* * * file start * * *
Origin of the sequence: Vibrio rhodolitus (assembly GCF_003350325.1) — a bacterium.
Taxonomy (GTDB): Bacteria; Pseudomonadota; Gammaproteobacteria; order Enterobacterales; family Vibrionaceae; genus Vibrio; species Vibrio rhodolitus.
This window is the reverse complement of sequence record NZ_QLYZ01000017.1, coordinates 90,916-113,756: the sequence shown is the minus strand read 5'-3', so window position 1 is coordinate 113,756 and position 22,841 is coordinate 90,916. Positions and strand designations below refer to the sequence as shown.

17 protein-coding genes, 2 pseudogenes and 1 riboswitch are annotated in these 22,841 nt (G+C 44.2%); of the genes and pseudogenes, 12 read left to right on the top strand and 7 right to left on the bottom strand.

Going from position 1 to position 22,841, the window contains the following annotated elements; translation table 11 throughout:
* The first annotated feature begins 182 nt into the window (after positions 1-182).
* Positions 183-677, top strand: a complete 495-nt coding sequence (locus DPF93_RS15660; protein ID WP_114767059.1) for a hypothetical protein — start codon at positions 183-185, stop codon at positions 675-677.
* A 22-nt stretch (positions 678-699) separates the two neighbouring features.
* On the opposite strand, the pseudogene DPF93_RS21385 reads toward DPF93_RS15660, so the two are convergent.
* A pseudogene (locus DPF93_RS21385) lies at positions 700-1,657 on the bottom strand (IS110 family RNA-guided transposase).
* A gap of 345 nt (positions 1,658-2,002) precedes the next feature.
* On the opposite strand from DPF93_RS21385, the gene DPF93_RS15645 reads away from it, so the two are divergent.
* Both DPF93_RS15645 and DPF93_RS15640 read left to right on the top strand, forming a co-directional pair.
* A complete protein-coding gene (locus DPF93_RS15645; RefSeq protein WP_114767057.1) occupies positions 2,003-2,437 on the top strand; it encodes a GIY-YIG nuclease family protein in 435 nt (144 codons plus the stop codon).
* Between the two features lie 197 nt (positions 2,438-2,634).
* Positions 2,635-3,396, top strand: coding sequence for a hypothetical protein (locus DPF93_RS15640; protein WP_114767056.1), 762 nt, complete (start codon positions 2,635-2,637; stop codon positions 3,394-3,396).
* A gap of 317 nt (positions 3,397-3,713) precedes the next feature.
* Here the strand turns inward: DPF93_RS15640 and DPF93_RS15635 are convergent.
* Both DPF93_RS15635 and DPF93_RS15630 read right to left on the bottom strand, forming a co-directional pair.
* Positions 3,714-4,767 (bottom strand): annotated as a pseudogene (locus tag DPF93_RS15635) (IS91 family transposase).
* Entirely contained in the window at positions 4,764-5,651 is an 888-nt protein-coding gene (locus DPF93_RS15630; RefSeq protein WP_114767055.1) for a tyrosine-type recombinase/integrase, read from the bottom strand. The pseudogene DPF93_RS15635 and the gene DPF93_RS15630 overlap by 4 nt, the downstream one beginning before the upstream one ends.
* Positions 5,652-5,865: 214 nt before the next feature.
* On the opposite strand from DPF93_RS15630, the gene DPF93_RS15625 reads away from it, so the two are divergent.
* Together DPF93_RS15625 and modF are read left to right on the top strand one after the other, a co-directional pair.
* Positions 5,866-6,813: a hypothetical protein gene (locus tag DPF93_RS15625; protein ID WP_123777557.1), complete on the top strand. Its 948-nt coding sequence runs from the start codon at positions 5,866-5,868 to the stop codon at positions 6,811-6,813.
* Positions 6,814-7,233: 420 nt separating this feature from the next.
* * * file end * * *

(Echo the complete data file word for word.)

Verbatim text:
Origin of the sequence: Vibrio rhodolitus (assembly GCF_003350325.1) — a bacterium.
Taxonomy (GTDB): Bacteria; Pseudomonadota; Gammaproteobacteria; order Enterobacterales; family Vibrionaceae; genus Vibrio; species Vibrio rhodolitus.
This window is the reverse complement of sequence record NZ_QLYZ01000017.1, coordinates 90,916-113,756: the sequence shown is the minus strand read 5'-3', so window position 1 is coordinate 113,756 and position 22,841 is coordinate 90,916. Positions and strand designations below refer to the sequence as shown.

17 protein-coding genes, 2 pseudogenes and 1 riboswitch are annotated in these 22,841 nt (G+C 44.2%); of the genes and pseudogenes, 12 read left to right on the top strand and 7 right to left on the bottom strand.

Going from position 1 to position 22,841, the window contains the following annotated elements; translation table 11 throughout:
* The first annotated feature begins 182 nt into the window (after positions 1-182).
* Positions 183-677, top strand: a complete 495-nt coding sequence (locus DPF93_RS15660; protein ID WP_114767059.1) for a hypothetical protein — start codon at positions 183-185, stop codon at positions 675-677.
* A 22-nt stretch (positions 678-699) separates the two neighbouring features.
* On the opposite strand, the pseudogene DPF93_RS21385 reads toward DPF93_RS15660, so the two are convergent.
* A pseudogene (locus DPF93_RS21385) lies at positions 700-1,657 on the bottom strand (IS110 family RNA-guided transposase).
* A gap of 345 nt (positions 1,658-2,002) precedes the next feature.
* On the opposite strand from DPF93_RS21385, the gene DPF93_RS15645 reads away from it, so the two are divergent.
* Both DPF93_RS15645 and DPF93_RS15640 read left to right on the top strand, forming a co-directional pair.
* A complete protein-coding gene (locus DPF93_RS15645; RefSeq protein WP_114767057.1) occupies positions 2,003-2,437 on the top strand; it encodes a GIY-YIG nuclease family protein in 435 nt (144 codons plus the stop codon).
* Between the two features lie 197 nt (positions 2,438-2,634).
* Positions 2,635-3,396, top strand: coding sequence for a hypothetical protein (locus DPF93_RS15640; protein WP_114767056.1), 762 nt, complete (start codon positions 2,635-2,637; stop codon positions 3,394-3,396).
* A gap of 317 nt (positions 3,397-3,713) precedes the next feature.
* Here the strand turns inward: DPF93_RS15640 and DPF93_RS15635 are convergent.
* Both DPF93_RS15635 and DPF93_RS15630 read right to left on the bottom strand, forming a co-directional pair.
* Positions 3,714-4,767 (bottom strand): annotated as a pseudogene (locus tag DPF93_RS15635) (IS91 family transposase).
* Entirely contained in the window at positions 4,764-5,651 is an 888-nt protein-coding gene (locus DPF93_RS15630; RefSeq protein WP_114767055.1) for a tyrosine-type recombinase/integrase, read from the bottom strand. The pseudogene DPF93_RS15635 and the gene DPF93_RS15630 overlap by 4 nt, the downstream one beginning before the upstream one ends.
* Positions 5,652-5,865: 214 nt before the next feature.
* On the opposite strand from DPF93_RS15630, the gene DPF93_RS15625 reads away from it, so the two are divergent.
* Together DPF93_RS15625 and modF are read left to right on the top strand one after the other, a co-directional pair.
* Positions 5,866-6,813: a hypothetical protein gene (locus tag DPF93_RS15625; protein ID WP_123777557.1), complete on the top strand. Its 948-nt coding sequence runs from the start codon at positions 5,866-5,868 to the stop codon at positions 6,811-6,813.
* Positions 6,814-7,233: 420 nt separating this feature from the next.